The gong has been effectively used in the orchestra to intensify the impression of fear and horror in melodramatic scenes. The tam-tam was first introduced into a western orchestra by François Joseph Gossec in the funeral march composed at the death of Mirabeau in 1791. Gaspare Spontini used it in La Vestale (1807), in the finale of Act II, an impressive scene in which the high pontiff pronounces the anathema on the faithless vestal. It was also used in the funeral music played when the remains of Napoleon were brought back to France in 1840. Meyerbeer made use of the instrument in the scene of the resurrection of the three nuns in Robert le diable. Four tam-tams are now used at Bayreuth in Parsifal to reinforce the bell instruments, although there is no indication given in the score. The tam-tam has been treated from its ethnographical side by Franz Heger. In more modern music, the tam-tam has been used by composers such as Karlheinz Stockhausen in Mikrophonie I (1964-65) and by George Crumb. Crumb expanded the timbral range of the tam-tam by giving performance directions (in Makrokosmos III: Music For A Summer Evening, composed in 1974) such as using a "well-rosined contrabass bow" to bow the tam-tam, producing an eerie harmonic sound, while Stockhausen exploited amplification (via hand-held microphones) of a wide range of scraping, tapping, rubbing, and beating techniques using unconventional implements (plastic dishes, egg timer, cardboard tubes, etc.).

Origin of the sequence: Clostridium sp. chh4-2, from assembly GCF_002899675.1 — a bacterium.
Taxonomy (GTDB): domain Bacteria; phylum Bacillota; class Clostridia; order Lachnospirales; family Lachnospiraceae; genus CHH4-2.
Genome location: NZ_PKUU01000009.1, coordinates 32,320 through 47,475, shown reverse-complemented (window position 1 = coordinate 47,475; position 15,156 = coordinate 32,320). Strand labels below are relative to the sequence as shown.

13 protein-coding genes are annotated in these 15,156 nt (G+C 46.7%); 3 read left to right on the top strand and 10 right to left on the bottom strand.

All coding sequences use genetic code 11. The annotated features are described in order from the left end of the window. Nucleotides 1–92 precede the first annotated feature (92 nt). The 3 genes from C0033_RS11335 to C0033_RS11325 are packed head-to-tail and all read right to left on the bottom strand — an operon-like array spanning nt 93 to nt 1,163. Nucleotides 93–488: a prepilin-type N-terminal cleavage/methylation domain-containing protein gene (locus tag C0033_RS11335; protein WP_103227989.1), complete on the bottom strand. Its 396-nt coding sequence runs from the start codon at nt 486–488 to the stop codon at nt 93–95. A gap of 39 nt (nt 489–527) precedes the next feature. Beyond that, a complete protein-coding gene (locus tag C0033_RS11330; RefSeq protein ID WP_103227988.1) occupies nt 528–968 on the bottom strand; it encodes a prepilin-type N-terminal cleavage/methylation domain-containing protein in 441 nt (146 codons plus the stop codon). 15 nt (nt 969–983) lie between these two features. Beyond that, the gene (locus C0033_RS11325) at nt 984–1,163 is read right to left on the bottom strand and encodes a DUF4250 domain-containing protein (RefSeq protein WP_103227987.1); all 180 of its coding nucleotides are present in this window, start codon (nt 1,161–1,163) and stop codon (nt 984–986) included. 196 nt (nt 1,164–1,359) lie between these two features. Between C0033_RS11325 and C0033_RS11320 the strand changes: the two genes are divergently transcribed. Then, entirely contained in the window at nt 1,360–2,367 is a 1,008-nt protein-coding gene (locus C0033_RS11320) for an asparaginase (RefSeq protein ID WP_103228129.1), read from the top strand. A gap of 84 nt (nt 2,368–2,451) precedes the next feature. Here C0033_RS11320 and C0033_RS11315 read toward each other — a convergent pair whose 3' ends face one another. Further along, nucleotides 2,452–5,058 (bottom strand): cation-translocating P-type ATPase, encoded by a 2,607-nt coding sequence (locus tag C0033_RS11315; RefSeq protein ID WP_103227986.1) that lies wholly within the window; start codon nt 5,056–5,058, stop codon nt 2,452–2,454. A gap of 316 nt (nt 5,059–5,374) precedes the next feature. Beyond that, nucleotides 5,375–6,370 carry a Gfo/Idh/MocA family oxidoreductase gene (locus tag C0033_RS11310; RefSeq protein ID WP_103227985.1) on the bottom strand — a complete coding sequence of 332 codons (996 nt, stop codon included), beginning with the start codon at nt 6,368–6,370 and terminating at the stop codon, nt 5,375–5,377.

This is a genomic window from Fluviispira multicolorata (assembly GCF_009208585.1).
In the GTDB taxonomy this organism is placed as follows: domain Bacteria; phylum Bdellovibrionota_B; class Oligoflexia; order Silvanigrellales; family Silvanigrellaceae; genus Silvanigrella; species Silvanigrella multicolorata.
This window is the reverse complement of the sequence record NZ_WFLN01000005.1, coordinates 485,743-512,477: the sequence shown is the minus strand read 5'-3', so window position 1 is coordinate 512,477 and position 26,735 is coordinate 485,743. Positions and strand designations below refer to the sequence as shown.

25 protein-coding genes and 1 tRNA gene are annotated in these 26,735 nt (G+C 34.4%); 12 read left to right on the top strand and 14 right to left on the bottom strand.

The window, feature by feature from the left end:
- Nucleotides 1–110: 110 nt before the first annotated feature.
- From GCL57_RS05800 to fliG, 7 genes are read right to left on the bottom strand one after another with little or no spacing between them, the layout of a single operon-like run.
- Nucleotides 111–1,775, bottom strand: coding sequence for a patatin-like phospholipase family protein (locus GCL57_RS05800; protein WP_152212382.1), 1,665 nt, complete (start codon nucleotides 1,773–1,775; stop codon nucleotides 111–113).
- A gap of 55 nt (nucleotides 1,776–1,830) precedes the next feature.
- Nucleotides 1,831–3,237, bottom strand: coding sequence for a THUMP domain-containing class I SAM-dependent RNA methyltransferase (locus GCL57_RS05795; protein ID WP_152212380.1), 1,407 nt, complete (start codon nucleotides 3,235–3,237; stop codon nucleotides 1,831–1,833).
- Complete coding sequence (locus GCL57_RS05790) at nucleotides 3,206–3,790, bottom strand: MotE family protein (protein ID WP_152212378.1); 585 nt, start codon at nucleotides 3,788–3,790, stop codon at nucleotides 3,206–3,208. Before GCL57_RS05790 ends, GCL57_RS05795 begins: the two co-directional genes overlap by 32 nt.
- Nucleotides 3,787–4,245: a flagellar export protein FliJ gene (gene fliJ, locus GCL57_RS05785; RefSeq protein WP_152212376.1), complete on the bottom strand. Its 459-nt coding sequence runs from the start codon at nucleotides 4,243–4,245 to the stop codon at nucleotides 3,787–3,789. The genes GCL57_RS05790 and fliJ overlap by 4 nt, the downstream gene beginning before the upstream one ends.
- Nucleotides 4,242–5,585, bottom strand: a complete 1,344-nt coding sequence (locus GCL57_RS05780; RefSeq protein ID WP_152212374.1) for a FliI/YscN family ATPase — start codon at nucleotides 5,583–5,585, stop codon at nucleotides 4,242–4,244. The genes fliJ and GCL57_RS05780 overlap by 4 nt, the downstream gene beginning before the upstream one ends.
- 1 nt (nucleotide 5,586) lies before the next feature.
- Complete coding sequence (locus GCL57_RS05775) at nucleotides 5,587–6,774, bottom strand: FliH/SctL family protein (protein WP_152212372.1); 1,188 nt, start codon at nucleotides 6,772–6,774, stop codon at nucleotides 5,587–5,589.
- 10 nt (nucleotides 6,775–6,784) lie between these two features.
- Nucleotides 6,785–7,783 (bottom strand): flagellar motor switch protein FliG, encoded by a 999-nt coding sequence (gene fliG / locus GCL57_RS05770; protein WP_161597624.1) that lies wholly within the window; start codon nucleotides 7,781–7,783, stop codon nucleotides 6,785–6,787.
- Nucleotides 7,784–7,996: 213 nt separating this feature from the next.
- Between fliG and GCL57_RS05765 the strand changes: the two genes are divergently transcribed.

Signal gongs

Railcar mounted

The signal bell mounted on a tram, streetcar, cable car or light rail train is known as a gong. It is a bowl-shaped bell typically mounted on the front of the leading car. It is sounded to act as a warning in areas where whistles and horns are prohibited. The "Clang" of the trolley refers to the sound made by the warning gong. In the Tram controls, the gong is operated by a foot lever. A smaller gong with a bell pull is mounted by the rear door of these railcars. It operated by the conductor to notify the motorman that it is safe to proceed.